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    The Drug Topics 2017 Pharmacist Salary Survey

    As pharmacist salaries rise, so do demands.


    Attitudes and Compensation

    “Attitudes have been fairly uniform over the past few years,” Shanard-Koenders said. “I’m not hearing a ton of people, outside of state employees, complaining that they don’t make enough. You always have pharmacists who just do the job and those who are very invested and want the very best for their patients. There has always been that combination of attitudes.”

    Figure 3: SatisfactionThe consistency of those attitudes speaks more to the continuing dedication of pharmacists than to a consistent pharmacy environment. (See Figure 3.)

    The average base salary for pharmacists topped $100,000 for the first time in 2007. In 2017, 70% of respondents took home at least $120,000 annually and 14.6% earned more than $150,000. (See Figure 4.)

    While more than half of pharmacists reported getting a raise last year, this is a drop from past years. In 2008, 88% reported a raise and 90% expected a raise the next year. Only 58.5% of this year’s respondents expect a raise in 2018.

    Total compensation has also changed. In 2017, 43% of pharmacists received additional income such as bonuses, commissions, and profit-sharing, but 43.2% reported receiving an additional $2,500 or less. In 2008, more than half of respondents, 55%, reported additional income and the average add-on was $5,766.

    The gap is even larger for pharmacists starting a new job. In 2017, fewer than 20% of respondents started a new job and only 2.6% reported getting a sign-on bonus. The 2008 survey did not show what percentage of pharmacists took a new position, but of those who did, 67% reported a sign-on bonus for an average of $8,000, 33% got relocation expenses, and 3% got a new car that year.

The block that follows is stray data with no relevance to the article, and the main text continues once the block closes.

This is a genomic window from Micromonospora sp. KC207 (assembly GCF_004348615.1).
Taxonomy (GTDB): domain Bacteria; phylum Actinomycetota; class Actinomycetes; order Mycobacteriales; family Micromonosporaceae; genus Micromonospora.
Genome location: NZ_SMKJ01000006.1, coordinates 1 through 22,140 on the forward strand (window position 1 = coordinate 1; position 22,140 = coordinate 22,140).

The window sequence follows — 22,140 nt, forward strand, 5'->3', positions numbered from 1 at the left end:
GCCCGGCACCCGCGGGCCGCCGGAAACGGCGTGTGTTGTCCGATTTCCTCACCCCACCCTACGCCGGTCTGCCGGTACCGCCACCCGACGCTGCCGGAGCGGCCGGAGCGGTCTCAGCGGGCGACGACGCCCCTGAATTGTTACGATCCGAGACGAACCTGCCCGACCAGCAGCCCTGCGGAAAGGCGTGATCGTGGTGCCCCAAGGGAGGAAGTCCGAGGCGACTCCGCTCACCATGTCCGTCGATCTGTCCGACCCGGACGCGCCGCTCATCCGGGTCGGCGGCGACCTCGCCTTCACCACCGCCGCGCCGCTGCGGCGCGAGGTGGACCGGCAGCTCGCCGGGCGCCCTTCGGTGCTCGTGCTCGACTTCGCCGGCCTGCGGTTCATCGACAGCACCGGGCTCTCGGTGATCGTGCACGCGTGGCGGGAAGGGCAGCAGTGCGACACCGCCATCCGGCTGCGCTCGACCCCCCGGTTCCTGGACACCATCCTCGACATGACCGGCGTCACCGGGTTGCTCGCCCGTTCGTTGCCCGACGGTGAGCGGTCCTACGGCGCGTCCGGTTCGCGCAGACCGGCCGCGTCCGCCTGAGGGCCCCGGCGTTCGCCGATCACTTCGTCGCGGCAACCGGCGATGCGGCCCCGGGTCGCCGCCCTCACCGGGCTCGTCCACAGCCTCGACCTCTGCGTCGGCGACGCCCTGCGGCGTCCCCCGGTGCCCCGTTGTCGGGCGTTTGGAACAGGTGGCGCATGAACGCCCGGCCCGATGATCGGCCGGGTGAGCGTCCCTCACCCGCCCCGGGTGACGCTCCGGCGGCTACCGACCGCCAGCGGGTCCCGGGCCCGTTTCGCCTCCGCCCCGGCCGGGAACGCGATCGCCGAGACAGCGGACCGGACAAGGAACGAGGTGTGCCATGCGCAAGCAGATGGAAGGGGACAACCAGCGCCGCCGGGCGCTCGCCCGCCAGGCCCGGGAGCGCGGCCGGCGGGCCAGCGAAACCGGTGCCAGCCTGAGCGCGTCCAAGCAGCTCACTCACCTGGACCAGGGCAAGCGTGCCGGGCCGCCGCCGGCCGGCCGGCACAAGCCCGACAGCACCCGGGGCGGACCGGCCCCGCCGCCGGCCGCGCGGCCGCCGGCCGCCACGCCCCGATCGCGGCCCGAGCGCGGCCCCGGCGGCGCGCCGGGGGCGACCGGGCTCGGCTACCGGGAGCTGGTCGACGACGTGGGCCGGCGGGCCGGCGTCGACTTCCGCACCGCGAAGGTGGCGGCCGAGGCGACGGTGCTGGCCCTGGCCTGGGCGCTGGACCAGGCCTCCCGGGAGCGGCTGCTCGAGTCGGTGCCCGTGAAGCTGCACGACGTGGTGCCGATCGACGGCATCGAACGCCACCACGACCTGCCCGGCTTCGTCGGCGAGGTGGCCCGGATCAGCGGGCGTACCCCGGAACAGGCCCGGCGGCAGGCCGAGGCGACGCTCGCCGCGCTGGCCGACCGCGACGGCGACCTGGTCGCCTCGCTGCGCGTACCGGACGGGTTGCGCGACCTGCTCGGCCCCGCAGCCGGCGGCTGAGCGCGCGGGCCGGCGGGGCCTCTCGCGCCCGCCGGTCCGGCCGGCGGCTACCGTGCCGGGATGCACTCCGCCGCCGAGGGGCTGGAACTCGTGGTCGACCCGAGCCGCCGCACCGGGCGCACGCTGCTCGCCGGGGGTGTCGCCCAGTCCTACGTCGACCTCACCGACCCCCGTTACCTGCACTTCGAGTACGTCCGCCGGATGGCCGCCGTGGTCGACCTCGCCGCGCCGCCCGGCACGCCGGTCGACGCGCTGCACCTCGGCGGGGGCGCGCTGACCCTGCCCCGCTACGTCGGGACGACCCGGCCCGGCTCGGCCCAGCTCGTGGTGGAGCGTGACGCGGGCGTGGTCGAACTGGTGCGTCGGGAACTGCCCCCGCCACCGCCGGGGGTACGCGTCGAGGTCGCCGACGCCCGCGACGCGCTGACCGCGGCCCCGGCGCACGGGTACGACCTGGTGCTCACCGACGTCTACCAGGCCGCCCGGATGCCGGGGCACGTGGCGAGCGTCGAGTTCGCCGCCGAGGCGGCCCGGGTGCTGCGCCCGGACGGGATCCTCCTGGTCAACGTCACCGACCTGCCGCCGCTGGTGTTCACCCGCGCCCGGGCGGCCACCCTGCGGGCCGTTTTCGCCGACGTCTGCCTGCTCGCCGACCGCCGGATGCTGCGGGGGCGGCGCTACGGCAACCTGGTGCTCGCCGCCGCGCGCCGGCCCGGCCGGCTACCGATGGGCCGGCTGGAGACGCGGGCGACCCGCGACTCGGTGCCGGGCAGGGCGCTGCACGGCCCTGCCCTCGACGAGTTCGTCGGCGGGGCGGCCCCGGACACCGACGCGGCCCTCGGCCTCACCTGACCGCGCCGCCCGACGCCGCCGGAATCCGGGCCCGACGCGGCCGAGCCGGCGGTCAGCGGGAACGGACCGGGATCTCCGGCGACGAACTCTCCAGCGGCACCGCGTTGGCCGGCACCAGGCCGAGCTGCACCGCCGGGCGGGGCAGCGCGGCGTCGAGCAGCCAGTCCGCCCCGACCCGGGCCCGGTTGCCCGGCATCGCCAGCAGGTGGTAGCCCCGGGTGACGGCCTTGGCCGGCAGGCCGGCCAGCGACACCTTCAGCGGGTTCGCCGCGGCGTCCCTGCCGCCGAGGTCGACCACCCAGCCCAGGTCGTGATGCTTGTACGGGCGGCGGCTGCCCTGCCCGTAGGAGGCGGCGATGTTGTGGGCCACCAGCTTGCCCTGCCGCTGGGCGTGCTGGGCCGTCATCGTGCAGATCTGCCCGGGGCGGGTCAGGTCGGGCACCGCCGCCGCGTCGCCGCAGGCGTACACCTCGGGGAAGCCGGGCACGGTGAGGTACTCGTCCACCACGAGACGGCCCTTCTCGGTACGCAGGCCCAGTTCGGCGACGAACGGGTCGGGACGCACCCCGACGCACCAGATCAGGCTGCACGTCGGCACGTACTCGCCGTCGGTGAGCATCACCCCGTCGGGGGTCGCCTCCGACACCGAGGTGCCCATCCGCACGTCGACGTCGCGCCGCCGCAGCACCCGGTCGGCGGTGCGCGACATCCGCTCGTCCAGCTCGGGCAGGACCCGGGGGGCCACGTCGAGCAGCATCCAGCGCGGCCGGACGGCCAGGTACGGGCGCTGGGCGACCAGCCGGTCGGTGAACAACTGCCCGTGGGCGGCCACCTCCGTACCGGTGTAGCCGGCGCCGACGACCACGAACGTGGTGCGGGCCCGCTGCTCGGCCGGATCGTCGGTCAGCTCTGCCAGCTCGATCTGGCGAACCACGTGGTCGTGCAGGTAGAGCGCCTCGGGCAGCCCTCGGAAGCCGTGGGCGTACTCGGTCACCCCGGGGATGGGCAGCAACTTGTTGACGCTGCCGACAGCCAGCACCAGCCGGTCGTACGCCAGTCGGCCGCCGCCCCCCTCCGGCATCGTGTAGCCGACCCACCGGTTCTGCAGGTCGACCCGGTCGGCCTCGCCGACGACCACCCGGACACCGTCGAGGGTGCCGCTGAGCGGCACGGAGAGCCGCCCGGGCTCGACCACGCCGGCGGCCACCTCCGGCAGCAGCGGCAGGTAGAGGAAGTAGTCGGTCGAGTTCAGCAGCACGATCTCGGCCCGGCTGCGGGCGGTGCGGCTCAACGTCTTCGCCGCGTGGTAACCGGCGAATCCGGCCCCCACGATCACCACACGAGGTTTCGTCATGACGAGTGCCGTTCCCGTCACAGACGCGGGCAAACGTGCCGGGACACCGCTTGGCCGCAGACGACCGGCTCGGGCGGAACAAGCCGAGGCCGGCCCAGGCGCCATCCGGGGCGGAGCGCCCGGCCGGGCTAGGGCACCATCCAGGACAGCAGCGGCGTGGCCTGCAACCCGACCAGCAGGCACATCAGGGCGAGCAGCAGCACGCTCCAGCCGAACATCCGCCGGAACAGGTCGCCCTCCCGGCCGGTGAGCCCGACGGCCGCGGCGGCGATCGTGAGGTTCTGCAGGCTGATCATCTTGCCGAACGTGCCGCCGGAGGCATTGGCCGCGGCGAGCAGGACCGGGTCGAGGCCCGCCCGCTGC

Why the change? It may be because there are more pharmacists today than there are pharmacy jobs.

    “Ten year ago, there was a shortage of pharmacists,” Bertram said. “Now that we have so many pharmacy schools popping up there are too many pharmacists.”Figure 4: Annual base salary

    Slipping Job Satisfaction

    Job satisfaction is also slipping. In 2008, 9% of respondents said that they were extremely satisfied with their current position, 31% very satisfied, and 41% satisfied, a total of 81%. In 2017, those numbers decreased. (See Figure 3).

    On the unhappy side, 17 % of respondents said they were somewhat dissatisfied in 2008 and 2% were extremely dissatisfied. In 2017, 17.4% were somewhat dissatisfied and 7.5% extremely dissatisfied.

    This may be due to the number of new pharmacists as well. “Before the pharmacy school boom, the pressure was from pharmacists on employers,” Gossett said. “We were almost completely autonomous and we made our own decisions. But with the expansion of pharmacy schools flooding the market with new pharmacists, corporate has the upper hand. We have to come into line with every demand or they find a replacement. There are a lot of underemployed and unemployed pharmacists out there.”


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